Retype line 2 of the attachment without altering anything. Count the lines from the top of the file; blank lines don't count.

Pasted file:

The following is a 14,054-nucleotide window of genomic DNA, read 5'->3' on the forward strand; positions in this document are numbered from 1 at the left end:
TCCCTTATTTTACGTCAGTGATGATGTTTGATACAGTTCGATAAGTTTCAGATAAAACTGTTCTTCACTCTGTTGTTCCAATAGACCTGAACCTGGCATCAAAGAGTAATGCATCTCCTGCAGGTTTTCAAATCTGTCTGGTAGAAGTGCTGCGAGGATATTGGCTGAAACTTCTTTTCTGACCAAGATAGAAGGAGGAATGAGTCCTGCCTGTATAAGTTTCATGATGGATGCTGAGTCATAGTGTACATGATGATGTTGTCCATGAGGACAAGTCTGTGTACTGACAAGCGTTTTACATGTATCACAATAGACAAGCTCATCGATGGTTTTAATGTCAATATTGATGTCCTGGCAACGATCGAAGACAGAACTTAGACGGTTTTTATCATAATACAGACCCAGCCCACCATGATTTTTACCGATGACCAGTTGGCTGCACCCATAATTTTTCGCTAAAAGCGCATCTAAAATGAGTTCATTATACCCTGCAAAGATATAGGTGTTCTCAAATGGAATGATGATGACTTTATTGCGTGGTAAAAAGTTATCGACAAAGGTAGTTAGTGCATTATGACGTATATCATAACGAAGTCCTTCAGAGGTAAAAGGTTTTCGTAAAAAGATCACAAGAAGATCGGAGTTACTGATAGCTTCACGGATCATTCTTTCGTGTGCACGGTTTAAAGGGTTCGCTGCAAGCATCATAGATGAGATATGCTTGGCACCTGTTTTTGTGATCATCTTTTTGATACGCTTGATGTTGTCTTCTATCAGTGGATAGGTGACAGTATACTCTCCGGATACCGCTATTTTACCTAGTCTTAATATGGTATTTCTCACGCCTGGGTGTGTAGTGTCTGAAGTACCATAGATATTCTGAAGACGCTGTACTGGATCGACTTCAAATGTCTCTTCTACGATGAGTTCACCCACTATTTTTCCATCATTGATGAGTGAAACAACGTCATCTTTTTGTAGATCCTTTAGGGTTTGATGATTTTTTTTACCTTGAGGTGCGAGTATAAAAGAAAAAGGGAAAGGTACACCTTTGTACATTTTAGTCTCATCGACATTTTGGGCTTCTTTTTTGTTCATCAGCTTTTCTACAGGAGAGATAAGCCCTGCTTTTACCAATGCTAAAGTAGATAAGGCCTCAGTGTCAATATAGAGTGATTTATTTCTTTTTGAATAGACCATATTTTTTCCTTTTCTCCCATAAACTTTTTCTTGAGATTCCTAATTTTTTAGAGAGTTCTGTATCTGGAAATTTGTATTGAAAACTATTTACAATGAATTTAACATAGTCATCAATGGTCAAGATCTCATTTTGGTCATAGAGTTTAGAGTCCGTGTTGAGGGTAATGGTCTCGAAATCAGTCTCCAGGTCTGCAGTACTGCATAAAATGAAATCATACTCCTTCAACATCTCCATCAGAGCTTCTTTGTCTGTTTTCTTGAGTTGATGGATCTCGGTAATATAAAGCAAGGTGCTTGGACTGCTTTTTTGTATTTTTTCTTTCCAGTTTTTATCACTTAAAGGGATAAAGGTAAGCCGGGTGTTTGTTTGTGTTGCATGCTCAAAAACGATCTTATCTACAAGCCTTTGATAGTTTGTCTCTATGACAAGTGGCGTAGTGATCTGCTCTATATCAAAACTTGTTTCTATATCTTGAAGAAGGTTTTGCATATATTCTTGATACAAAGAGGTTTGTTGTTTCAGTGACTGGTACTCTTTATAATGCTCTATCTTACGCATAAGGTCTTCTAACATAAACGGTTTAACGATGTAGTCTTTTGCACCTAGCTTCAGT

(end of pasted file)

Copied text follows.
TCCCTTATTTTACGTCAGTGATGATGTTTGATACAGTTCGATAAGTTTCAGATAAAACTGTTCTTCACTCTGTTGTTCCAATAGACCTGAACCTGGCATCAAAGAGTAATGCATCTCCTGCAGGTTTTCAAATCTGTCTGGTAGAAGTGCTGCGAGGATATTGGCTGAAACTTCTTTTCTGACCAAGATAGAAGGAGGAATGAGTCCTGCCTGTATAAGTTTCATGATGGATGCTGAGTCATAGTGTACATGATGATGTTGTCCATGAGGACAAGTCTGTGTACTGACAAGCGTTTTACATGTATCACAATAGACAAGCTCATCGATGGTTTTAATGTCAATATTGATGTCCTGGCAACGATCGAAGACAGAACTTAGACGGTTTTTATCATAATACAGACCCAGCCCACCATGATTTTTACCGATGACCAGTTGGCTGCACCCATAATTTTTCGCTAAAAGCGCATCTAAAATGAGTTCATTATACCCTGCAAAGATATAGGTGTTCTCAAATGGAATGATGATGACTTTATTGCGTGGTAAAAAGTTATCGACAAAGGTAGTTAGTGCATTATGACGTATATCATAACGAAGTCCTTCAGAGGTAAAAGGTTTTCGTAAAAAGATCACAAGAAGATCGGAGTTACTGATAGCTTCACGGATCATTCTTTCGTGTGCACGGTTTAAAGGGTTCGCTGCAAGCATCATAGATGAGATATGCTTGGCACCTGTTTTTGTGATCATCTTTTTGATACGCTTGATGTTGTCTTCTATCAGTGGATAGGTGACAGTATACTCTCCGGATACCGCTATTTTACCTAGTCTTAATATGGTATTTCTCACGCCTGGGTGTGTAGTGTCTGAAGTACCATAGATATTCTGAAGACGCTGTACTGGATCGACTTCAAATGTCTCTTCTACGATGAGTTCACCCACTATTTTTCCATCATTGATGAGTGAAACAACGTCATCTTTTTGTAGATCCTTTAGGGTTTGATGATTTTTTTTACCTTGAGGTGCGAGTATAAAAGAAAAAGGGAAAGGTACACCTTTGTACATTTTAGTCTCATCGACATTTTGGGCTTCTTTTTTGTTCATCAGCTTTTCTACAGGAGAGATAAGCCCTGCTTTTACCAATGCTAAAGTAGATAAGGCCTCAGTGTCAATATAGAGTGATTTATTTCTTTTTGAATAGACCATATTTTTTCCTTTTCTCCCATAAACTTTTTCTTGAGATTCCTAATTTTTTAGAGAGTTCTGTATCTGGAAATTTGTATTGAAAACTATTTACAATGAATTTAACATAGTCATCAATGGTCAAGATCTCATTTTGGTCATAGAGTTTAGAGTCCGTGTTGAGGGTAATGGTCTCGAAATCAGTCTCCAGGTCTGCAGTACTGCATAAAATGAAATCATACTCCTTCAACATCTCCATCAGAGCTTCTTTGTCTGTTTTCTTGAGTTGATGGATCTCGGTAATATAAAGCAAGGTGCTTGGACTGCTTTTTTGTATTTTTTCTTTCCAGTTTTTATCACTTAAAGGGATAAAGGTAAGCCGGGTGTTTGTTTGTGTTGCATGCTCAAAAACGATCTTATCTACAAGCCTTTGATAGTTTGTCTCTATGACAAGTGGCGTAGTGATCTGCTCTATATCAAAACTTGTTTCTATATCTTGAAGAAGGTTTTGCATATATTCTTGATACAAAGAGGTTTGTTGTTTCAGTGACTGGTACTCTTTATAATGCTCTATCTTACGCATAAGGTCTTCTAACATAAACGGTTTAACGATGTAGTCTTTTGCACCTAGCTTCAGT